Friday, March 11, 2011

Baajlo Tomar Alor Benu

The traditional six day countdown to Mahasaptami starts from Mahalaya. Goddess Durga visits the earth for only four days but seven days prior to the Pujas, starts the Mahalaya. Sarat in its bloom,mingled with the festive spirit of Durga Puja reaches its pitch on the day of Mahalaya.

This day bears immense significance for the Bengalis. It is according to the myths that Sree Rama hastily performed Durga Puja just before he set for Lanka to rescue Sita from Ravana.
According to Puranas, King Suratha, used to worship goddess Durga in spring. Thus Durga Puja was also known as Basanti Puja. But Rama preponed the Puja and worshiped Durga in autumn and that is why it is known as 'Akal Bodhon' or untimely worship. It was considered untimely as it is in the myths that puja was performed when the Gods and Goddesses were awake i.e. "Uttarayan" and was not held when the Gods and Goddesses rested ie."Dakshinayan". It was on the day of Mahalaya,the beginning of "devipaksha",the Gods and Goddesses woke up to prepare themselves for Durga Puja.

“Mahisasura Mardini “is a hugely popular early AIR programme which is being broadcast (first on Akashvani, Kolkata) since 1930. It is a beautiful two-hour audio montage of Chandipath (chanting from Chandi) recitation from the scriptural verses of Sri Sri Chandi or Durga Saptashati, Bengali devotional songs, classical music and a dash of acoustic melodrama.
This programme, which began in 1930, is aired every year at day-break on Mahalaya even till today. The programme, which started off as a live-performance has been broadcast in its pre-recorded format since the late nineteen-sixties. However, its great popularity remains undiminished even till today.
This program has almost become synonymous with Mahalaya which is celebrated to usher the Debipaksha lunar fortnight and the Durga Puja . To this day, the whole of Bengal rises up in the chilly pre dawn hours, 4 am at morning to be precise, of the Mahalaya day to tune in to the “Mahisasura Mardini” broadcast.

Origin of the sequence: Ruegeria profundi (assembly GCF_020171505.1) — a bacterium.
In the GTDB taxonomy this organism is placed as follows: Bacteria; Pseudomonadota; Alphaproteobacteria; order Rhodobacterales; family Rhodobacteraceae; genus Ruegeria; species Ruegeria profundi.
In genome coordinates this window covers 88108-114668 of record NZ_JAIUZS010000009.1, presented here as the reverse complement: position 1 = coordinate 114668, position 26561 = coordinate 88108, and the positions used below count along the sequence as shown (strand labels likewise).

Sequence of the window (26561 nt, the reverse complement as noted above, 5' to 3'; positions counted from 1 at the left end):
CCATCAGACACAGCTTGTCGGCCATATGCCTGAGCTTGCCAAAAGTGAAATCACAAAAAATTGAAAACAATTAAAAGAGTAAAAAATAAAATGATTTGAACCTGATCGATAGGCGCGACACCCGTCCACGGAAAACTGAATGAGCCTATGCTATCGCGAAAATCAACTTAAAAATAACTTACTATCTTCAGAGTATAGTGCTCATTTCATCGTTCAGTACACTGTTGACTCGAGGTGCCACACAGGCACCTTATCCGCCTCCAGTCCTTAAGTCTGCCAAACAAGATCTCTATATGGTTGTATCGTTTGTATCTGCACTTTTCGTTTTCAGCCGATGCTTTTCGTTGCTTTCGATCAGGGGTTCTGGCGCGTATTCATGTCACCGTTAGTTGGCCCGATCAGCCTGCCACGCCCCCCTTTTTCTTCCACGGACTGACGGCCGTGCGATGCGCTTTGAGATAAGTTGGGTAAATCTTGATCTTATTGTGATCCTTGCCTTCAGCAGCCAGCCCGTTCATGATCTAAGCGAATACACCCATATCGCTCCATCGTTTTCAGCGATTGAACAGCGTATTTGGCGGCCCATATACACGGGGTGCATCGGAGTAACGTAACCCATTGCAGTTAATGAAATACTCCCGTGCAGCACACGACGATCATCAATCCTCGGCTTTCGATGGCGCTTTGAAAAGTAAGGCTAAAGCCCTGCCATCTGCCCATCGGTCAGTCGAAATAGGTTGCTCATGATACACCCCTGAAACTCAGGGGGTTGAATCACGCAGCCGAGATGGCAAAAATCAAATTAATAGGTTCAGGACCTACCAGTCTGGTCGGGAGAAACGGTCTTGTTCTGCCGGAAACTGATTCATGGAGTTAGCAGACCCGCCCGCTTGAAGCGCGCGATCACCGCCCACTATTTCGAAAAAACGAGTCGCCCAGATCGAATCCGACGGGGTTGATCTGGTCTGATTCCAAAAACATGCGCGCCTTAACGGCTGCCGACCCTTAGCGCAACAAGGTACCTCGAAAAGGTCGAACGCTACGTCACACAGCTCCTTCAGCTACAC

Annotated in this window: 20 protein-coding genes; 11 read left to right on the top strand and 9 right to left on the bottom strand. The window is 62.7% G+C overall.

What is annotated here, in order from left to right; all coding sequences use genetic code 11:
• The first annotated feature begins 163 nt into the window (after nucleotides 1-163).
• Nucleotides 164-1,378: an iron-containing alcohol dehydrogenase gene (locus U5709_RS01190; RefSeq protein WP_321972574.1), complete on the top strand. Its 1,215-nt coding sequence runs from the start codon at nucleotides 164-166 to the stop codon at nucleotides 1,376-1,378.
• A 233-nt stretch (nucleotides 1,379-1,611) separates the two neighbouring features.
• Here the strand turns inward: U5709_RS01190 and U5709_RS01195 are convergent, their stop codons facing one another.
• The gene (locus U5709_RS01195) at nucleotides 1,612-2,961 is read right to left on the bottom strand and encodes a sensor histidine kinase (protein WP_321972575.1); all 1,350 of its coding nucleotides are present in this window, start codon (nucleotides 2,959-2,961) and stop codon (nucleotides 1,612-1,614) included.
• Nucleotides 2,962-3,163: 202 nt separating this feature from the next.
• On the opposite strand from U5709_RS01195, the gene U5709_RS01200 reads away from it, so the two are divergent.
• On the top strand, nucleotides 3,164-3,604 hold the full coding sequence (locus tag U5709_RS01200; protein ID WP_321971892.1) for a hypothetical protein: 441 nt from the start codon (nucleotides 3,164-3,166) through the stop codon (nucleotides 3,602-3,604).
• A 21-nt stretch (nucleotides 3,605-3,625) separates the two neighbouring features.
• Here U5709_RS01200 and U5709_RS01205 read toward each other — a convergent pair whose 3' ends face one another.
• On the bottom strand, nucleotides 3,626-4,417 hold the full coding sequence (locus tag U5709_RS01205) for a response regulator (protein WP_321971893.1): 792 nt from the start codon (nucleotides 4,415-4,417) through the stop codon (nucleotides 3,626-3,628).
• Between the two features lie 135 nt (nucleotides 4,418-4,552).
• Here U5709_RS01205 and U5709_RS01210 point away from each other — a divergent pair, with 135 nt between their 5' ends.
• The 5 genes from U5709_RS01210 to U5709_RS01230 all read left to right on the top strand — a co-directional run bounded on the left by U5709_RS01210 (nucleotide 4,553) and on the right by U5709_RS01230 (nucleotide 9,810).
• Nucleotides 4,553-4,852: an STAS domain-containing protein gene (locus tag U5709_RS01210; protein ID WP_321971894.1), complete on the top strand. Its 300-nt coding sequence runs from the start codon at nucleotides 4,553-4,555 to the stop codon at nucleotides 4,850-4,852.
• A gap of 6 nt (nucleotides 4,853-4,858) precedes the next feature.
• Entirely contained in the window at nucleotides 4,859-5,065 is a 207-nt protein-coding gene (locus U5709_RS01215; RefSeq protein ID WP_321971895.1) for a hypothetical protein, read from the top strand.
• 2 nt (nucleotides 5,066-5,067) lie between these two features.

The person who will always be remembered for making Mahalaya memorable to one and all is Birendra Krishna Bhadra, the magical voice behind the “Mahisasura Mardini.” The legendary narrator recites the holy verses and tells the story of the descent of Durga to earth, in his inimitable style.
Bhadraji passed away long ago, but his recorded voice still forms the core of the Mahalaya program. In a sonorous, reverberating voice Birendra Bhadra renders the Mahalaya recital for two thrilling hours, mesmerizing every household with the divine aura of his narration, as the Bengalis submerge their souls in quiet moments of prayer.
Mahisasura Mardini is a remarkable piece of audio drama matchless in Indian culture. Though the theme is mythical and the mantras Vedic, this program is a landmark composition. It's scripted by Bani Kumar, and narrated by Bhadra while Dijen Mukhopadhya, Manobendra Mukhopadhya , Sandhya Mukhopadhya, Arati Mukhopadhya, Utpala Sen, Shyamal Mitra and Supriti Ghosh sang in their melodious voices. The enchanting music is composed by none other than the immortal Pankaj Mullick. As the recital begins, the serene morning air resonates with the long drawn sound of the sacred conch shell, immediately followed by a chorus of invocation, melodiously setting the stage for the recitation of the Chandipath.

Set to Raag Bhairavi, Bajlo Tomar is the first song that is beautifully rendered by Supriti Gosh.

I was first introduced to Bengali music and culture by my music teacher in school -Mrs. Shaili Banerjee. It was due to her that my passion and love for Bengali songs grew. She was someone who stood by, supported and watched me grow from a shy school girl who was terrified of the mic to a confident young girl who started loving the stage as a second home. Being a South Indian, I was naturally worried about picking up a Bengali song and that too to be performed during Durga pooja to an entirely Bengali audience. But Mrs Banerjee was confident and pushed me to perform it. It turned out to be one of the most memorable performances for me. The love and affection showered by the Bengali people when they heard the song was overwhelming. After that ,I was invited to perform the same song at several Durga Pooja funstions. And everytime it was a new and exhilarating experience. Surprisingly wherever I have performed this song ,despite the language barrier people would sway with devotion and be enraptured by this beautiful composition.

This recording was a performance I gave at Subramanya Samaj in Mumbai. Though the audience was primarily South Indian, most people came up and specially mentioned this song post the performance.

Over the years I lost in touch with my teacher, but her love and her genuine interest in my music lingered in my heart and will always be cherished wherever I am.

Mrs Banerjee, This one is for you Ma'am :) Thank you :)